About Me

Jill Maclean

Whenever I meet someone new, instead of chatting about the weather or a mutual acquaintance, I want to ask, “What do you feel passionate about?” because no matter what the answer, it’s bound to be more interesting than 30% chance of showers.

So what are my passions?

In these days of lol, btw and fyi, I feel strongly about the power of words and the importance of finding the right one. I remember watching a herring gull settle itself on top of a lamppost in a playground, how it shuttled its wings: that inner thrill for shuttle.

The power of story. A good story, well told, can touch our emotions, expand (one hopes) our empathy, our breadth and depth as humans on a fragmented planet. It can take us to places where we aren’t comfortable. Further to that, I love being lost in the story I’m trying to tell, characters alive in my head as I imagine setting and scene – when I’m between books, I miss this sense of immersion.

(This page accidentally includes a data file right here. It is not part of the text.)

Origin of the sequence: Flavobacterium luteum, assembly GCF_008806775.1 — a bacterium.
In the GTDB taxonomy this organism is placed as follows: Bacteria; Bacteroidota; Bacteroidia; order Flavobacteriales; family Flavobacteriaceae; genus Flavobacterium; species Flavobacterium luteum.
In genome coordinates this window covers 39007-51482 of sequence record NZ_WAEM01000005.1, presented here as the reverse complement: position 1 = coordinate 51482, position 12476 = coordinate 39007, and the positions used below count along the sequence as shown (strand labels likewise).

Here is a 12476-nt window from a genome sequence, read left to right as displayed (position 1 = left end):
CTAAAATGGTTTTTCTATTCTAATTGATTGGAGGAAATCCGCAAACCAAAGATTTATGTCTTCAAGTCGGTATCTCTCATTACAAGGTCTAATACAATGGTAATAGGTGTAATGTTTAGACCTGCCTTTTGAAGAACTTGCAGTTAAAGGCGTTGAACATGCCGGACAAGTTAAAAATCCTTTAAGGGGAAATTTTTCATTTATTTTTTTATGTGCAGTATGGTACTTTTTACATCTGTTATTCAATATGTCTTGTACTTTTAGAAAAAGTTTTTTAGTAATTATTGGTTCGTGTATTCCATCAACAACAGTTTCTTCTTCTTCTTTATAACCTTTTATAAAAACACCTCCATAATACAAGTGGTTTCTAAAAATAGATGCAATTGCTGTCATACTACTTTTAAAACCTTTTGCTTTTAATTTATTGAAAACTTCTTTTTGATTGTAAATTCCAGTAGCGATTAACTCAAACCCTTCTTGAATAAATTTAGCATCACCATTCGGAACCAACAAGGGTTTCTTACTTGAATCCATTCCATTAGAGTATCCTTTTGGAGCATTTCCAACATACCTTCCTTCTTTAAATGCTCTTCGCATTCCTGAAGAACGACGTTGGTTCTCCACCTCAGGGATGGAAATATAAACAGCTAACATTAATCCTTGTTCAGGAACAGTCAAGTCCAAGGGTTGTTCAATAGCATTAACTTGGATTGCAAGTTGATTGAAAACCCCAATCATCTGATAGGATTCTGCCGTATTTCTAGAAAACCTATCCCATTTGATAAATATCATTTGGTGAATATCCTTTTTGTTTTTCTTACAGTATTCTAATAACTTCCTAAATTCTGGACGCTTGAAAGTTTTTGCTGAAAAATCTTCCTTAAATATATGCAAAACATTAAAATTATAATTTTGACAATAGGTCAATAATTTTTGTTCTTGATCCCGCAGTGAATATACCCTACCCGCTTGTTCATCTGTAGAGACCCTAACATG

Canoeing. To paddle into the sunrise on Boot Lake, solo in my Mad River Malecite, mist rising, no wind, each island surrounded by a perfect, upside-down world.

Family and friends. They’re of the essence.

Reading. A penalty of working on my own manuscript is that I can’t read fiction. Non-fiction, yes, and poetry. By the time I hand the story to an editor, I’m desperate to immerse myself in someone else’s novel.

Travel. To cool places. I don’t mean trendy, I mean literally cool. I’ve been lucky enough to visit northern Baffin Island, Resolute Bay, Devon Island and Ellesmere. Ice floes on a beach in August – give me that any day over a rainforest’s heat and humidity. Europe – I haven’t seen enough of Europe. Can one ever see enough of Europe?

Gardening. I look after a large perennial garden near my apartment building that I call the Dumpster Garden, where I get to converse with the residents because everyone has to take out the garbage. I start in spring with a plan. Weeds spring up. Orange flowers bloom next to magenta. Plants self-seed in unexpected places (you can’t possibly forget forget-me-nots, they won’t let you). And I go along for the ride. Could this be a metaphor for writing?